I Worship His Shadow? It was absolutely brilliant. Things happened that I wasn’t expecting or anticipating, everything was new. It was that ‘first time’ sense of wonder and excitement. I literally had no idea what was coming next, who was going to live, who was going to die, where the story was going to go, who was even important to the story, what anyone was going to say. I just had to keep watching to see what happens, I was watching without a net.
It’s odd. I’m not really a fan by nature. I liked Star Trek, enjoyed Star Wars, but I’ve never really gone overboard. I’m mostly a take it or leave it kind of guy. I go through life appreciating things, but I generally don’t obsess.
Well, maybe two exceptions. LEXX and Doctor Who. I step up for those. I like the Doctor because he’s good. I like the LEXX because they’re bizarre. Of the two, I think it was LEXX I went overboard for. Almost to the point of obsession. I wrote the book – the LEXX Unauthorized series. Along the way, I wrote fanfics, submitted spec scripts, watched, wrote and researched obsessively, I even edited together my own versions of LEXX episodes.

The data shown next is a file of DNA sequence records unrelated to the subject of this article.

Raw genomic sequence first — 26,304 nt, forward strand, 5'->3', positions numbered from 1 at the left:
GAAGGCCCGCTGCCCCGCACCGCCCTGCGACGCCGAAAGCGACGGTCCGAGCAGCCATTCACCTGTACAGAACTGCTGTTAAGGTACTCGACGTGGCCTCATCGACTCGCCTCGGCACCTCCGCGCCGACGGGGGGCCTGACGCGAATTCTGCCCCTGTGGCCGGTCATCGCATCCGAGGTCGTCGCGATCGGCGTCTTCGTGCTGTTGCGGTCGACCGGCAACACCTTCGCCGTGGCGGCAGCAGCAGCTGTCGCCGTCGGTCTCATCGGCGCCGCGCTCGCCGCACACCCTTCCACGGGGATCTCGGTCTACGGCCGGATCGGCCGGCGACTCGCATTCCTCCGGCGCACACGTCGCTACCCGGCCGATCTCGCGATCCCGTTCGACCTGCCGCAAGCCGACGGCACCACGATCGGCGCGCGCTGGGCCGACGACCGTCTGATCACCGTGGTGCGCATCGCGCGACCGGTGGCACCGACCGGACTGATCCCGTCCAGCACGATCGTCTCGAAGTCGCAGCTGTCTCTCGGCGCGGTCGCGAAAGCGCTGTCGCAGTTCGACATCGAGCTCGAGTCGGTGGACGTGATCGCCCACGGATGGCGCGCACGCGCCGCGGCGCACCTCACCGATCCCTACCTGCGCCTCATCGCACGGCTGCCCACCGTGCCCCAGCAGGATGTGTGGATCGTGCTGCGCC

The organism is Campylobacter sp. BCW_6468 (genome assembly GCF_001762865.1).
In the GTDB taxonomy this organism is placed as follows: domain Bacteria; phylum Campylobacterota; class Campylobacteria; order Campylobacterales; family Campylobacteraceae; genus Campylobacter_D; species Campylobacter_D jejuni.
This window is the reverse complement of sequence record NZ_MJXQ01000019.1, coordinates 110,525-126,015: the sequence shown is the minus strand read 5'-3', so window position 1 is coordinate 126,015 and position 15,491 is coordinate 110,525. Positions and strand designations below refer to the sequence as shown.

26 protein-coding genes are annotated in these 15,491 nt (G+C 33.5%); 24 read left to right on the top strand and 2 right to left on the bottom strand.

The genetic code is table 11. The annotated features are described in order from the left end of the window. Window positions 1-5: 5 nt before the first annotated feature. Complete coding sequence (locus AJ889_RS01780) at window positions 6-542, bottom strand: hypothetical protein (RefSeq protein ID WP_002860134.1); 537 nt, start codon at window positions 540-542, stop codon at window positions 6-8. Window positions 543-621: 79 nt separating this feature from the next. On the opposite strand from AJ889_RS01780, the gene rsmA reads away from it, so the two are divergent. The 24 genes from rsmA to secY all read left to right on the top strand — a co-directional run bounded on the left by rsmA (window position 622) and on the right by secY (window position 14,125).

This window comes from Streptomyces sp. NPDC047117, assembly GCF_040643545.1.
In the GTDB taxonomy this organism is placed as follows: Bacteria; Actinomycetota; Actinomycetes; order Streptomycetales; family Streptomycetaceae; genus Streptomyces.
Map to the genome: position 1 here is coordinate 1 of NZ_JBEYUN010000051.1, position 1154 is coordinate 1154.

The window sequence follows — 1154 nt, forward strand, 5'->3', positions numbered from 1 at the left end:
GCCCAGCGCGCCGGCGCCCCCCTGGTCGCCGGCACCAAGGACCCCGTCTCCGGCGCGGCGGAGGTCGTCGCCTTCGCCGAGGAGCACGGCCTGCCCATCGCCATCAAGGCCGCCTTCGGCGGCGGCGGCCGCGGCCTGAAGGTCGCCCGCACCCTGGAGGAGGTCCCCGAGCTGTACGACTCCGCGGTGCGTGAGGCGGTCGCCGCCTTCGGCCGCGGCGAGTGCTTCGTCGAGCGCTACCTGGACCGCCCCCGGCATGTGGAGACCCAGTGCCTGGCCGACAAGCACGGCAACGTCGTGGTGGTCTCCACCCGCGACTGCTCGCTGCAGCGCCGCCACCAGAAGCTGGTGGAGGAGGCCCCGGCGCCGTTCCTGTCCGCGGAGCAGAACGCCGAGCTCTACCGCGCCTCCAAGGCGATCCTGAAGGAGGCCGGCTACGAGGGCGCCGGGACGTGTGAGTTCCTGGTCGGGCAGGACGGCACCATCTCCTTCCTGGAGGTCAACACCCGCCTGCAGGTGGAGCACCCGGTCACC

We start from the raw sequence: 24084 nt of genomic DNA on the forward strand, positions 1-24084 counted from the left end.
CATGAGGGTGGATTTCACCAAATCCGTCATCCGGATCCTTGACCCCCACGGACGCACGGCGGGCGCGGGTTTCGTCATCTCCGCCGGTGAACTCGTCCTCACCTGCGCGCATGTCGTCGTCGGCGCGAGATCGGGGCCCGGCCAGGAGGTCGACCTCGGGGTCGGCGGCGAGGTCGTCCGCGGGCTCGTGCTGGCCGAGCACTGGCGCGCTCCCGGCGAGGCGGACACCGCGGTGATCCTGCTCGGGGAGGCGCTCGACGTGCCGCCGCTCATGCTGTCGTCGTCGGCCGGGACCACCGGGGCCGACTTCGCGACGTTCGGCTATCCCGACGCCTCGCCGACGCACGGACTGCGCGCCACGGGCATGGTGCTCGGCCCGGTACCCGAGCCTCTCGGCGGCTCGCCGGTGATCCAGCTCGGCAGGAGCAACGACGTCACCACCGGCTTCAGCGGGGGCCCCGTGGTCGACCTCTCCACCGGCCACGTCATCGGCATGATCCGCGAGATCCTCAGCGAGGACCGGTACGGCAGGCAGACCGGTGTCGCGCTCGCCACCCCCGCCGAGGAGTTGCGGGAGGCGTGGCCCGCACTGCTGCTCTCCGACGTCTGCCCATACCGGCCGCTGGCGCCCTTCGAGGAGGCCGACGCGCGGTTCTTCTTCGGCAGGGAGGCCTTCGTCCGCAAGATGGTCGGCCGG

I make no apologies, LEXX was endlessly fascinating and anarchic, behind the scenes and on screen. There was an energy, a creativity, a sheer imagination and bravado to the show that still amazes me decades later. It wasn’t perfect, there’s a weird stunted sexuality, they suffered from too much ambition and too little money, and sometimes it went off the rails. But it’s best, it was brilliant. And more than brilliant, it was subversive and surreal.
I’m glad to have had had the access and the contacts that allowed me to research and write, LEXX Unauthorized.
Honestly – this post is just shameless self promotion. I’m trying to get you to by the last book – hell, buy all of them.
I grew up working at a Drive-In, B-Movies are in my blood, cyborgs, ninjas, Charles Bronson flicks, gritty Italian giallos about unstoppable yet sleazy tough guys, careening through life like human car crashes, goofy monsters and the inept heroes floundering after them. My brother was a huge fan of Mack Bolan books, I used to collect them for him. So with that grindhouse sensibility, how could I not love the crazed stylings of I.D. Russell. I first ran across him running a table at a local comic convention, and I quickly became a fan of his altar ego, the demented, unstoppable cop, Frank, from River City, a human engine of destruction, whether he’s facing off against Robot Mounties, Japanese Ninjas, Colombian Drug Lords or the entre at a Red Lobster. Firmly tongue in cheek, his work is full of inspired, hyperviolent lunacy. So check him out, it’s worth it…
I have a compulsion.
I need to be doing something creative.